A STUDY ON POLITENESS IN THE USE OF THE REPRESENTATIONS OF THE SECOND PERSON IN JULIUS CÆSAR DRAMA SCRIPT BY WILLIAM SHAKESPEARE
AMEDA DIAN TODANI
MetadataShow full item record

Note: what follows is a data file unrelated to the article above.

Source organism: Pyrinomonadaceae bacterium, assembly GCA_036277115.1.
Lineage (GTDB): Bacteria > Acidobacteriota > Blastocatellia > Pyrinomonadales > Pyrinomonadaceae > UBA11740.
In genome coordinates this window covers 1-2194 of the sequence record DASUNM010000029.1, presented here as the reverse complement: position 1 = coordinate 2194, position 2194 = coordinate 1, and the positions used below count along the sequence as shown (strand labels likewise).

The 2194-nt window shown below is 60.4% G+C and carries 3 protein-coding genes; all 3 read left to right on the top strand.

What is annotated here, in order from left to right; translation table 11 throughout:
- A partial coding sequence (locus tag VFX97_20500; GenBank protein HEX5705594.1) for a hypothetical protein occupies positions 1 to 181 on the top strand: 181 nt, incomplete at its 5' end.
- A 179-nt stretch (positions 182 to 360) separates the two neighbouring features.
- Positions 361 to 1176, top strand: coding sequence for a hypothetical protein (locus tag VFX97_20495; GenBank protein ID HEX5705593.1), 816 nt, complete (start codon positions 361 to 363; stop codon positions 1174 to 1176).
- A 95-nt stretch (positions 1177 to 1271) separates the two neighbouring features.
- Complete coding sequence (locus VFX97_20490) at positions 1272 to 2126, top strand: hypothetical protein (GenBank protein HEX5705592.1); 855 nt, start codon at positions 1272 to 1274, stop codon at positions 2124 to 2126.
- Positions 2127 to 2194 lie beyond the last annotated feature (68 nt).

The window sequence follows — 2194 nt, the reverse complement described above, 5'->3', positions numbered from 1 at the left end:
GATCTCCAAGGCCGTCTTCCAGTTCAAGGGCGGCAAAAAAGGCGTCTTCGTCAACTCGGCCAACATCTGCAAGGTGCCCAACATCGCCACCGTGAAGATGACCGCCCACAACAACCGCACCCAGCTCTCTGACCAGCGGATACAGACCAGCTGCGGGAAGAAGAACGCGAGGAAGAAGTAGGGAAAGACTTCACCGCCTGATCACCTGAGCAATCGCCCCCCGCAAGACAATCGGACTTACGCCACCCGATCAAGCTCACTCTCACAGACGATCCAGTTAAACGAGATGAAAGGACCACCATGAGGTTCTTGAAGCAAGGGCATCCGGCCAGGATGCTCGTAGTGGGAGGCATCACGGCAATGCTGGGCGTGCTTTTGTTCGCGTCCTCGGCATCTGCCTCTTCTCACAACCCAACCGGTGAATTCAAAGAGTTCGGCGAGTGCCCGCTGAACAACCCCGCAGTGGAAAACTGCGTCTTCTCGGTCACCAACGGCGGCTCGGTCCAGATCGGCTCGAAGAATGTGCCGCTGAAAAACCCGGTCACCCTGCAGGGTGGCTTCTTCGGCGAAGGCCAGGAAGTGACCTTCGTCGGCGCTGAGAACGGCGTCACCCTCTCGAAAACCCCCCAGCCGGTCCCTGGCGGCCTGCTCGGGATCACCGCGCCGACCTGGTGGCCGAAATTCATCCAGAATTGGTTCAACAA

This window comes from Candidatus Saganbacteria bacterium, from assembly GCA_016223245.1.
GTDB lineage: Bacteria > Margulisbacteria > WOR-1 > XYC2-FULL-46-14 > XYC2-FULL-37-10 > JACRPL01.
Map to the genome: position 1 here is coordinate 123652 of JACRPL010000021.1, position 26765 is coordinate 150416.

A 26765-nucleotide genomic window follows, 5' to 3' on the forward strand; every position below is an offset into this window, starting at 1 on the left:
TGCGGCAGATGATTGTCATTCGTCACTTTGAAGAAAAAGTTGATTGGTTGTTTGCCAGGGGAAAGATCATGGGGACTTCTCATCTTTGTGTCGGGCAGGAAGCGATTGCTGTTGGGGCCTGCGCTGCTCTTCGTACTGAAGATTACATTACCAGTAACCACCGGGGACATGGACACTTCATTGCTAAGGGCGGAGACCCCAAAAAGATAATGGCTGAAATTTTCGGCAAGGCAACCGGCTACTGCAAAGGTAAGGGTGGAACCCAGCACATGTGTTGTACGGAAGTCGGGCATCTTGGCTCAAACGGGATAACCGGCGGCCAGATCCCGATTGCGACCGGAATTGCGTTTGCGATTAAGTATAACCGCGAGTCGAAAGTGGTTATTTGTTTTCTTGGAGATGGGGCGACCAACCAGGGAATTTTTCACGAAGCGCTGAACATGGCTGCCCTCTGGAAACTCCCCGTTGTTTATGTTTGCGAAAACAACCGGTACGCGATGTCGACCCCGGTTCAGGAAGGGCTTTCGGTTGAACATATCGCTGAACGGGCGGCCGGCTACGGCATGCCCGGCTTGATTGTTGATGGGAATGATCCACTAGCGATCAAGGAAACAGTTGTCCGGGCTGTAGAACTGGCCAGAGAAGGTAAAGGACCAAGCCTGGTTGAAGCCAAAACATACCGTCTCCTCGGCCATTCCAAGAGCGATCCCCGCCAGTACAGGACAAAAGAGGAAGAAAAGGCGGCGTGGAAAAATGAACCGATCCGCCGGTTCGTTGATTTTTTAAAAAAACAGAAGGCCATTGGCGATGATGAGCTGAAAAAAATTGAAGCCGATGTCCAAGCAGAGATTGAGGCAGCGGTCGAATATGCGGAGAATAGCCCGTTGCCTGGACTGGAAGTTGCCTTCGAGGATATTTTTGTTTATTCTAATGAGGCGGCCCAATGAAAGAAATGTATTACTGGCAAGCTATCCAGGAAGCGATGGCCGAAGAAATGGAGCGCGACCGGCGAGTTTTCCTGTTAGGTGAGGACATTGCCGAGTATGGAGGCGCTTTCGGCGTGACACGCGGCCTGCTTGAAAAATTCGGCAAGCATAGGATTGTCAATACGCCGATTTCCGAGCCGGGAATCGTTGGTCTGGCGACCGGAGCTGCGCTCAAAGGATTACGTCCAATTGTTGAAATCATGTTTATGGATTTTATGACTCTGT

This thesis is discussing about the use of the representations of the second person in Julius Cæsar drama script by William Shakespeare in conjunction with the politeness. There are some representations of the second person (common related to the use of politeness) in Middle English period as it is shown in Julius Cæsar drama script. Julius Cæsar drama script itself was written in the year of 1599. It means that Julius Cæsar drama script is categorized into the Middle English period. Politeness is the act of doing or saying something in order to show regard and to respect others, in which it is straightforward. Politeness is universal. It means that politeness exists in every society. Politeness is also unique, because it is usually bound with the cultures and the norms in a certain society and sometimes can be more complicated. It is very interesting to learn about politeness in a certain community. Learning about politeness will help someone to avoid misunderstanding and trouble in a certain community, especially in the use of the representations of the second person. This thesis is using library research as the type of research. The type of data of this thesis is qualitative data. The data collection of this thesis are collected from the sources of the data that are related to the politeness level of the representation of the second person in Middle English Period. This study applies descriptive analysis as the data analysis method. At the end of this study, it is found that there are six words as the representations of the second person. They are: thou, thy/thine, thee, ye, you, and your. The use of those words definitely shows the politeness.